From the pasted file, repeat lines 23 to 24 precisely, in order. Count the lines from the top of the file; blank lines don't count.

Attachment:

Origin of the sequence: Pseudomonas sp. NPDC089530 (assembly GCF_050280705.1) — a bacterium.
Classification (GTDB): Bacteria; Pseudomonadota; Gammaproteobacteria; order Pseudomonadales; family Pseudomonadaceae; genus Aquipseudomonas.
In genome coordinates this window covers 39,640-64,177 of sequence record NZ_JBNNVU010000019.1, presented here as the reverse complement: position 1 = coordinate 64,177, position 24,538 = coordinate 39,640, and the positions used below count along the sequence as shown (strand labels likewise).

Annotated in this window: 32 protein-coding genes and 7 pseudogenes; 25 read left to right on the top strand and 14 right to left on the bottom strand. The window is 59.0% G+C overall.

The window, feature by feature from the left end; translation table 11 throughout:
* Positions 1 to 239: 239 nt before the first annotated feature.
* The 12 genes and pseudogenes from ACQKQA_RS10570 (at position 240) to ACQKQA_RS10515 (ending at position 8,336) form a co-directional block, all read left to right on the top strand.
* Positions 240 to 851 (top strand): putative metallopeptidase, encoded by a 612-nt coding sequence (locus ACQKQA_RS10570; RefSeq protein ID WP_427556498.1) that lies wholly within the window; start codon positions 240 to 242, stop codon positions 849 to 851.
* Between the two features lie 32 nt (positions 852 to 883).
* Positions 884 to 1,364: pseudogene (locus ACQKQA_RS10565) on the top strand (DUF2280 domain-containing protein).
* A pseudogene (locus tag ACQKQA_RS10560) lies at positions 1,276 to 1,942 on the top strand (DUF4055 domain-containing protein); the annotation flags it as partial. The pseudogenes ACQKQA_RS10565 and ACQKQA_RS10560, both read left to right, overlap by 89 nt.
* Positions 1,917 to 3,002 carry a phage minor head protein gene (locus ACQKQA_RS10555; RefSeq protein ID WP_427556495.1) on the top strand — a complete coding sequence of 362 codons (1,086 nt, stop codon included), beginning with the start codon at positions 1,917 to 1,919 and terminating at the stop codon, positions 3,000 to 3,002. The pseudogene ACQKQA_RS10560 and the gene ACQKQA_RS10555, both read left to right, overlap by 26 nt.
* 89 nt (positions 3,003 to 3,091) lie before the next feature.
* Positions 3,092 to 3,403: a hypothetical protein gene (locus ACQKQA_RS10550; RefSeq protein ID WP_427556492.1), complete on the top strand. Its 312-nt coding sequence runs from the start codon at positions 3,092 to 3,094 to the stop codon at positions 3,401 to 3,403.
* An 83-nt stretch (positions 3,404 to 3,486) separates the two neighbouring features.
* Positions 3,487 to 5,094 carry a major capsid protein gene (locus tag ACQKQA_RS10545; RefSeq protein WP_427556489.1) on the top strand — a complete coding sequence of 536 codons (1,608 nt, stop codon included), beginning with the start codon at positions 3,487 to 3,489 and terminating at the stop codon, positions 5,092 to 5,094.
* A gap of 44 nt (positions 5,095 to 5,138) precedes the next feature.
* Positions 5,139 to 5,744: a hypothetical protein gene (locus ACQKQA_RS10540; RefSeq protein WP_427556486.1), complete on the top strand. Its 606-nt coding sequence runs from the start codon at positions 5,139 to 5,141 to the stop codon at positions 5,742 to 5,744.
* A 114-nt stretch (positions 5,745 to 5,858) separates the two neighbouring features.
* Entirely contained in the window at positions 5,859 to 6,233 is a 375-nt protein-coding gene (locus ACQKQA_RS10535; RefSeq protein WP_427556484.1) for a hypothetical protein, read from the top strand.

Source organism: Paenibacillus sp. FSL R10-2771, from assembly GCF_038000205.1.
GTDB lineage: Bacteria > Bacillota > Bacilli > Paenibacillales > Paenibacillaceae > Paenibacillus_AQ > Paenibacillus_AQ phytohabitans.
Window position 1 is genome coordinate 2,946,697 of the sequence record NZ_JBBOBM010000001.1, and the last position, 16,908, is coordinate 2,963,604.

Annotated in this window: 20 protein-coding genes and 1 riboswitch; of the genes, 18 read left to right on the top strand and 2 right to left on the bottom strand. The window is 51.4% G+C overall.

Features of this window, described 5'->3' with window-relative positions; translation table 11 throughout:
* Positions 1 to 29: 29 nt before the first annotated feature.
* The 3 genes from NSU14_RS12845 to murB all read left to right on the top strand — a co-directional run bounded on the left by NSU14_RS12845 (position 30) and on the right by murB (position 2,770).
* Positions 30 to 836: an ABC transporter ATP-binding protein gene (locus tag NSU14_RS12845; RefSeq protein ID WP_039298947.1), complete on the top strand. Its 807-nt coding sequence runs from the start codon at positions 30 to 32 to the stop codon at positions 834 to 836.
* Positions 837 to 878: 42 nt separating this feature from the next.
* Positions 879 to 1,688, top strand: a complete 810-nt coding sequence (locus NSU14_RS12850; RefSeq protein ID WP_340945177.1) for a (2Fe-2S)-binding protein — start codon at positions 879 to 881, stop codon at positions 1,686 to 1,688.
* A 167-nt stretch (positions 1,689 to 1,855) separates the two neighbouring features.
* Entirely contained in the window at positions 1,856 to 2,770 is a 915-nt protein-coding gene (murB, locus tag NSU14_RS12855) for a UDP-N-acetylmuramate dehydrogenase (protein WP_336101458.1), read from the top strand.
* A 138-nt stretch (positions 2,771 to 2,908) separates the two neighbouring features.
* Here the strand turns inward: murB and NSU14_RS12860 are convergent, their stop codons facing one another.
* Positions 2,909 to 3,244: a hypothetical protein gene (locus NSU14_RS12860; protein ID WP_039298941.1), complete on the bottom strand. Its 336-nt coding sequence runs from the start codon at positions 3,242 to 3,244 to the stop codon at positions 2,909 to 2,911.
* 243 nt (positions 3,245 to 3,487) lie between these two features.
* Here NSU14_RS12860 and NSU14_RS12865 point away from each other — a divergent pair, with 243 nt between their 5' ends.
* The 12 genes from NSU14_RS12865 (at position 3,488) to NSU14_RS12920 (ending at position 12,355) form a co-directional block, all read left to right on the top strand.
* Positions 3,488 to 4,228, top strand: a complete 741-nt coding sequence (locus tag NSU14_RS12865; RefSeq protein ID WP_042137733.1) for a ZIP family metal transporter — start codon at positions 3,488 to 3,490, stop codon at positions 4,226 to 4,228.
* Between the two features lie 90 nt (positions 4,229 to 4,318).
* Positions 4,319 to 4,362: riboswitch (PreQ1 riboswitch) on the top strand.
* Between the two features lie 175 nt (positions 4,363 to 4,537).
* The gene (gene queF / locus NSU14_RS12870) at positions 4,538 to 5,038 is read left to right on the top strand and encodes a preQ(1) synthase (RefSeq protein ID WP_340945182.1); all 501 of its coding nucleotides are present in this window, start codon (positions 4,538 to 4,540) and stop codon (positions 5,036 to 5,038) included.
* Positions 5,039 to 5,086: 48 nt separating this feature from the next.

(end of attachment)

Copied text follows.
Window position 1 is genome coordinate 2,946,697 of the sequence record NZ_JBBOBM010000001.1, and the last position, 16,908, is coordinate 2,963,604.

Annotated in this window: 20 protein-coding genes and 1 riboswitch; of the genes, 18 read left to right on the top strand and 2 right to left on the bottom strand. The window is 51.4% G+C overall.